Report Finds Airlines Fall Short On Information on Delays, Awards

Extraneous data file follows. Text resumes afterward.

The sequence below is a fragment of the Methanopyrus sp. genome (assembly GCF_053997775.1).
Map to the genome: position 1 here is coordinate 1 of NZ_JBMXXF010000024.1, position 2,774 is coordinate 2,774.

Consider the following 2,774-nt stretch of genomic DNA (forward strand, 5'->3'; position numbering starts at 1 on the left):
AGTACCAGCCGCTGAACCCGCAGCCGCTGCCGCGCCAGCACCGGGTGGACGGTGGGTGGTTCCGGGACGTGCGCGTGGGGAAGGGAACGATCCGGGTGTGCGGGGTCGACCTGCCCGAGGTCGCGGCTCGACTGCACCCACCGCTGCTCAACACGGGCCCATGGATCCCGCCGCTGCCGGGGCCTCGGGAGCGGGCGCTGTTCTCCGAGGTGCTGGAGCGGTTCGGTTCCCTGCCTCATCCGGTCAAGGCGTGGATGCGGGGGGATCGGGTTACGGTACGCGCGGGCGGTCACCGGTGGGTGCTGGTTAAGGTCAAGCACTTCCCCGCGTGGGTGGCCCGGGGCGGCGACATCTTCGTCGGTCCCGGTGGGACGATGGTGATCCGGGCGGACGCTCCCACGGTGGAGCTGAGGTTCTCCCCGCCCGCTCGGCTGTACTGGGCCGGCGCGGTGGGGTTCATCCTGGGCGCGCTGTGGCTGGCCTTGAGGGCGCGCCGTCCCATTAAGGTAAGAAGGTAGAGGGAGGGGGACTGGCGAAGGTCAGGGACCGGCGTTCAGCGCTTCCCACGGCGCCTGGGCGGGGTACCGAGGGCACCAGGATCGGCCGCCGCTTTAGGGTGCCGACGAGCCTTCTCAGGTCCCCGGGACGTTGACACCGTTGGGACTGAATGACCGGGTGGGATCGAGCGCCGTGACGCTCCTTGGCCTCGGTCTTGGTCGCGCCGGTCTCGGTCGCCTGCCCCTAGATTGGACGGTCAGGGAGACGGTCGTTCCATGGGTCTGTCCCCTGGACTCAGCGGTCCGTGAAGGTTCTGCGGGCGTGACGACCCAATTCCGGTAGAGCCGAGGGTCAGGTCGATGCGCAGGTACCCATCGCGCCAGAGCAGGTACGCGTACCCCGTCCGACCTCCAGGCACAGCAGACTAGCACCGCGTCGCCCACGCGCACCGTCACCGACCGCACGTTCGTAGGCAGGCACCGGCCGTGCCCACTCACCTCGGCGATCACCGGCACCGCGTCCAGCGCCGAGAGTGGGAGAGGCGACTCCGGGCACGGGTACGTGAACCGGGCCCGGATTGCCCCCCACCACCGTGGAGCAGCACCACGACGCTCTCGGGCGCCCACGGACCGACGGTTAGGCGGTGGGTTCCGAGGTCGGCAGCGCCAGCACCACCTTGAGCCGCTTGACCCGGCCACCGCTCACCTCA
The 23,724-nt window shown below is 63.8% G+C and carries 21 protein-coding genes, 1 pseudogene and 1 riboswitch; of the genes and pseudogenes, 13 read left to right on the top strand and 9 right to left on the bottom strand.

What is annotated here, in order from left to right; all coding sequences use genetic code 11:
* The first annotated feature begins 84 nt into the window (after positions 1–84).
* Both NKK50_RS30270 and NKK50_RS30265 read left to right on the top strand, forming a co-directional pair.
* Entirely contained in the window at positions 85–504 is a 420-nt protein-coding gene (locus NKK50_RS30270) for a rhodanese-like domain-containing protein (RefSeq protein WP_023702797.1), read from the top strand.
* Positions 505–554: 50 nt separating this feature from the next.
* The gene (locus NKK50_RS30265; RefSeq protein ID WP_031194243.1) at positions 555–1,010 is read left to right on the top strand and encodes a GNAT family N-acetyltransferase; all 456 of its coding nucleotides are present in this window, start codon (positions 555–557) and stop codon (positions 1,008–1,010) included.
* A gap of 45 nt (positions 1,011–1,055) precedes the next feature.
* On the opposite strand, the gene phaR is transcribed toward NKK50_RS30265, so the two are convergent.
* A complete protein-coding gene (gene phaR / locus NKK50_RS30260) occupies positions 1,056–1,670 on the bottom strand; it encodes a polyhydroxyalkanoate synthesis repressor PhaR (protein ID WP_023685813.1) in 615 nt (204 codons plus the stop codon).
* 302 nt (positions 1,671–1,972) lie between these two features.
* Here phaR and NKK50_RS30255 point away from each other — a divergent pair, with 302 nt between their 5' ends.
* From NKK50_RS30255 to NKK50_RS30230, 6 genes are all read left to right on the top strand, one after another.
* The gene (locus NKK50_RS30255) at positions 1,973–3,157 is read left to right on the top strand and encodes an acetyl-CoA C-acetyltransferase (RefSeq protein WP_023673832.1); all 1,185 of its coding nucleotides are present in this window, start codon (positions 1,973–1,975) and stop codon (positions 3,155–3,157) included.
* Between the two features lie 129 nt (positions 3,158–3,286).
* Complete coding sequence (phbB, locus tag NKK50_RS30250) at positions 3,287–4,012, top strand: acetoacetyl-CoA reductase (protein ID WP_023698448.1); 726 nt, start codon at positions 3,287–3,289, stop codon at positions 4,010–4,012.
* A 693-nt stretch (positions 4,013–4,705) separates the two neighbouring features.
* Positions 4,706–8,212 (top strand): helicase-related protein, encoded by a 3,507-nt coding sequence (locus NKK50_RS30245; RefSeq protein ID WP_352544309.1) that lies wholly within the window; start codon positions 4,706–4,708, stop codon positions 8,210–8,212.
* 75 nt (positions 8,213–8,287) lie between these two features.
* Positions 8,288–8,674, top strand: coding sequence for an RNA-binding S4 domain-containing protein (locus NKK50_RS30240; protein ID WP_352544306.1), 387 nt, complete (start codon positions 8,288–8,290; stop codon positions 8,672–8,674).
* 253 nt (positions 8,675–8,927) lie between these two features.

In a development that won't surprise regular air travelers, a newly released Department of Transportation report found that airlines often fail to provide adequate information on flight changes and delays, or on frequent flyer award policies, the Wall Street Journal reports. The report was publicly released today by the department's Office of Inspector General in response to a request by Rep. John Mica, chairman of the House Aviation Subcommittee to review how major airlines have complied with customer service commitments they agreed to in 1999. The report, which follows one done in 2001, isn't binding but could spur action based on its findings and recommendations. According to the report—which focused on 15 airlines, including AMR Corp.'s American Airlines, Northwest Airlines and UAL Corp.'s United Airlines—more than 40% of airline gate agents observed during the review failed to provide timely or adequate information on flight delays and cancellations. The report cited the case of a Dallas-Fort Worth-to-Philadelphia flight, when no announcements were made and no reason given during a 2-1/2 hour delay. A growing cause of customer complaints has been the inability to book airline tickets using the standard level of frequent-flyer award. Reduced seat capacity and deeply discounted fares have resulted in fewer seats available for frequent flyer awards. The report said many airlines don't provide useful information to customers on their frequent flyer redemption policies. And the type of information provided varies among airlines, making it hard for consumers to compare different programs, the report said. The report also said airlines need to improve their compensation policies for bumped passengers and their training for personnel dealing with special-needs passengers, such as minors or those with disabilities. To address these shortcomings, the report suggested the Department of Transportation's Office of Aviation Enforcement and Proceedings take enforcement actions against carriers that consistently advertise unrealistic flight schedules. It also suggested looking into whether compensation for bumped passengers should be increased; and whether the industry should be required to standardize frequent flyer redemption data for customers. The report also recommended that the department strengthen its oversight and enforcement of air traveler consumer protection rules. It said the department's enforcement arm lacks the muscle and budget to monitor compliance of, or to enforce, consumer-protection rules. The result is that the office often has to take airlines at their word when they say they have complied with the rules, the report said.

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